I am now almost 4 months sober. Slowly, in recovery, I have gained many more choices besides just the choice not to drink. I gained the choice to feel my emotions and to accept myself. The choice to choose presence over absence. The choice to accept and not deny. My body, healing from trauma all along, so desperately needed to have these choices. I realize now if I drink, I am inviting back a stale coping mechanism for me. After that first drink, I lose all of my choices. That loss is not something I am willing to bargain with anymore. My new sober life, although nothing like I would have pictured, made my journey with addiction worth it. I have been granted far more from sobriety than active addiction ever gave me. I am positive I can deal with whatever emotion or feeling comes up in my body. I am confident in my ability to ask for help. I am able to sit with myself and check-in with myself, multiple times a day. I am no longer running from myself. I have found a home in my own body and I know my inherent worth and value. I value my body and my life so much currently, the desire to drink has started to disappear. I can only hope others with similar experiences know they are not alone, or unique, in their struggles. Telling my story and owning it has allowed me to heal and accept myself, and I hope slowly I can help others to tell their story, too.”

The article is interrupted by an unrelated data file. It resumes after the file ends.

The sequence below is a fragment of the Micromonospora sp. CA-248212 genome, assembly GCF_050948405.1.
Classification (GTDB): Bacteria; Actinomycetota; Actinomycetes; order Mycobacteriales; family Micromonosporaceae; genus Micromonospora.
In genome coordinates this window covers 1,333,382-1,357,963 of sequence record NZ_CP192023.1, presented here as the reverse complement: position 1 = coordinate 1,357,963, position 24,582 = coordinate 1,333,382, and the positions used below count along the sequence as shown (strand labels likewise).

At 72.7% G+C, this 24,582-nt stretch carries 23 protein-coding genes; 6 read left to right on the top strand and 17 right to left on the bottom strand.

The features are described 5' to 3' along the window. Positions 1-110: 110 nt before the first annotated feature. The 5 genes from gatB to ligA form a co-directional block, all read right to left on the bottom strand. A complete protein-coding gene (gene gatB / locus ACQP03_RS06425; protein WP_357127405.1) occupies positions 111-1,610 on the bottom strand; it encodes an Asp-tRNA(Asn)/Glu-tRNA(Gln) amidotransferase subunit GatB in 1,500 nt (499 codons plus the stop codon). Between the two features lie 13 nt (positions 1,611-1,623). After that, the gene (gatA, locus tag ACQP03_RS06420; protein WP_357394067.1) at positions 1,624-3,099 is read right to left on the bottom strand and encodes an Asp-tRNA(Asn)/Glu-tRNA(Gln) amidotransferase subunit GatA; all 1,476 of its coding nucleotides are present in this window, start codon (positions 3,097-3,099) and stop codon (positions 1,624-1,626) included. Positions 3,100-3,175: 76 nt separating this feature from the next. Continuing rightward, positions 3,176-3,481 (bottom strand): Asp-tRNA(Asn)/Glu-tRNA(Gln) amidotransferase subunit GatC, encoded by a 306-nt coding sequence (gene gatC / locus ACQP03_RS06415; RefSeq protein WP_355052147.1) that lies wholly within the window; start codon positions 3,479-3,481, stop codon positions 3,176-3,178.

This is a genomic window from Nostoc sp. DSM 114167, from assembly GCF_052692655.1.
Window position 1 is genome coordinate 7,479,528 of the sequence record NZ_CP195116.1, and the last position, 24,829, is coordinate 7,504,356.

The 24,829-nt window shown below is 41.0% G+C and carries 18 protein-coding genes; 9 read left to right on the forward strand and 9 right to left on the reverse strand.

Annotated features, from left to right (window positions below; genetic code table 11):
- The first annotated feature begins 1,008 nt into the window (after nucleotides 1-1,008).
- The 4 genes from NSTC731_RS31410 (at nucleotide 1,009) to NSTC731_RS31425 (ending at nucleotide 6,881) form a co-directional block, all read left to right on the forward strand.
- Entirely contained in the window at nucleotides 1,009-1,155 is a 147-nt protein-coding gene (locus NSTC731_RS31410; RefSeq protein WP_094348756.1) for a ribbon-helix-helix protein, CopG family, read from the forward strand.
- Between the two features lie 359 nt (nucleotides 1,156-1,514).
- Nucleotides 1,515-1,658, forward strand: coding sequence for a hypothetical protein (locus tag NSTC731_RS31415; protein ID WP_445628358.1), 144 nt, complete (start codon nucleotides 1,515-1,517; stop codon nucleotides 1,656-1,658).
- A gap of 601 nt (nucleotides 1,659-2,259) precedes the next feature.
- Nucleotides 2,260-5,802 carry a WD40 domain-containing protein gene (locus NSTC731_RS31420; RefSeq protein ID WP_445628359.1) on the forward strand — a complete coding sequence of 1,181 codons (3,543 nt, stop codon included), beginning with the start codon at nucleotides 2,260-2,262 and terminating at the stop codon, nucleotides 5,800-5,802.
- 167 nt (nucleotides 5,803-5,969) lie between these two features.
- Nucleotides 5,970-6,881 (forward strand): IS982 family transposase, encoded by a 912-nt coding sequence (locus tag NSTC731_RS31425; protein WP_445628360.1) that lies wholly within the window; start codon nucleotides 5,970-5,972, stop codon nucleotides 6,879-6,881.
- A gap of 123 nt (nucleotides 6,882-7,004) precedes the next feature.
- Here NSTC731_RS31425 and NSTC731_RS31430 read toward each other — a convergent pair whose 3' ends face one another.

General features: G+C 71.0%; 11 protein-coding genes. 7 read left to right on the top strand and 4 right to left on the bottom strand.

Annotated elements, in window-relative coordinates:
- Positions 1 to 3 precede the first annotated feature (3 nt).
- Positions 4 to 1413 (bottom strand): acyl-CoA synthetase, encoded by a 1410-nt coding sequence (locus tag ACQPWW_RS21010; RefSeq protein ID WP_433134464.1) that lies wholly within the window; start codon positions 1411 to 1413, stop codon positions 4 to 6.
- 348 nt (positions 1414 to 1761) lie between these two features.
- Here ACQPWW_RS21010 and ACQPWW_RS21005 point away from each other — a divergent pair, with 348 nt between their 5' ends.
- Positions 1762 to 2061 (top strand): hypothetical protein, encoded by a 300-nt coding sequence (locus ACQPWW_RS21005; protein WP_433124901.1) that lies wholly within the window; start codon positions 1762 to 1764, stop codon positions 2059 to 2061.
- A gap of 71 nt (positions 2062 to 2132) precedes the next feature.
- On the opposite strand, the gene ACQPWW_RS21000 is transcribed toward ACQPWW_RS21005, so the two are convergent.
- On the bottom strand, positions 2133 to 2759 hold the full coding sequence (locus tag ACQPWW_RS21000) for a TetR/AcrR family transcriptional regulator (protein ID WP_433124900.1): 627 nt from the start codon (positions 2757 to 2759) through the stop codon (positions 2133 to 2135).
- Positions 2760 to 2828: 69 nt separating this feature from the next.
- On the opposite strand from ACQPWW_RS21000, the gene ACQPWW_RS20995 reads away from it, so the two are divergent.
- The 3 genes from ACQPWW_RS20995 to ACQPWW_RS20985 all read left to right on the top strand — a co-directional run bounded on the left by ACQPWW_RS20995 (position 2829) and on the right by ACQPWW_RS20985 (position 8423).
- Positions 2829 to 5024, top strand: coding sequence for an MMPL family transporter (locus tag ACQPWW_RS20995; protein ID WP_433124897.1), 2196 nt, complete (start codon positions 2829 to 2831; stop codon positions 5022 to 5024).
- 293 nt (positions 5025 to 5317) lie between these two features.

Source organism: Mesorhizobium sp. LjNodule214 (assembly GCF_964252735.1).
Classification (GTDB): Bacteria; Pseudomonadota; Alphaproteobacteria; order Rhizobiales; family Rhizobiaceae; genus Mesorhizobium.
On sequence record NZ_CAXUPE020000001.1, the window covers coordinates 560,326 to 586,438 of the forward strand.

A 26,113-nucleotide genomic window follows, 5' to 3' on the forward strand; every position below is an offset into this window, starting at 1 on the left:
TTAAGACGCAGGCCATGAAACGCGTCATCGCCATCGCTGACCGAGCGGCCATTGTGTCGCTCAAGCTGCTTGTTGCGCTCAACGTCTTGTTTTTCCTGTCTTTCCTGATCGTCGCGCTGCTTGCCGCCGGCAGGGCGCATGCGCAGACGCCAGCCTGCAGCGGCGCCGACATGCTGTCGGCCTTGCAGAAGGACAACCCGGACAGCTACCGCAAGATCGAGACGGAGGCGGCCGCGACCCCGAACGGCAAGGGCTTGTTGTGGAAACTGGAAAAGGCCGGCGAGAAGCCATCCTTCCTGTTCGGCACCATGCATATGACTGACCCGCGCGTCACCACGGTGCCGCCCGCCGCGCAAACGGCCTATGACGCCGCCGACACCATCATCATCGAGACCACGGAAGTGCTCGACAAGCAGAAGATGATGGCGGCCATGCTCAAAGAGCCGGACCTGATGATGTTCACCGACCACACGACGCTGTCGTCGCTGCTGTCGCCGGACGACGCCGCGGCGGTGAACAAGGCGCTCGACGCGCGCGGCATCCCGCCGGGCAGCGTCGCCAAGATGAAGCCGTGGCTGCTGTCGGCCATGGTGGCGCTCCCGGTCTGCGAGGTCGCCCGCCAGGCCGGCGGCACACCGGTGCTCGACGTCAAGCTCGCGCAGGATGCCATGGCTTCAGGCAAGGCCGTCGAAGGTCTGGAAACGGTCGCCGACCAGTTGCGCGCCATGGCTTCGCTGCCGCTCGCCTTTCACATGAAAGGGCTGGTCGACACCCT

This story was submitted to Love What Matters by Ashley Will of Scottsdale, Arizona. You can follow her journey on Instagram. Submit your own story here, and be sure to subscribe to our free email newsletter for our best stories, and YouTube for our best videos.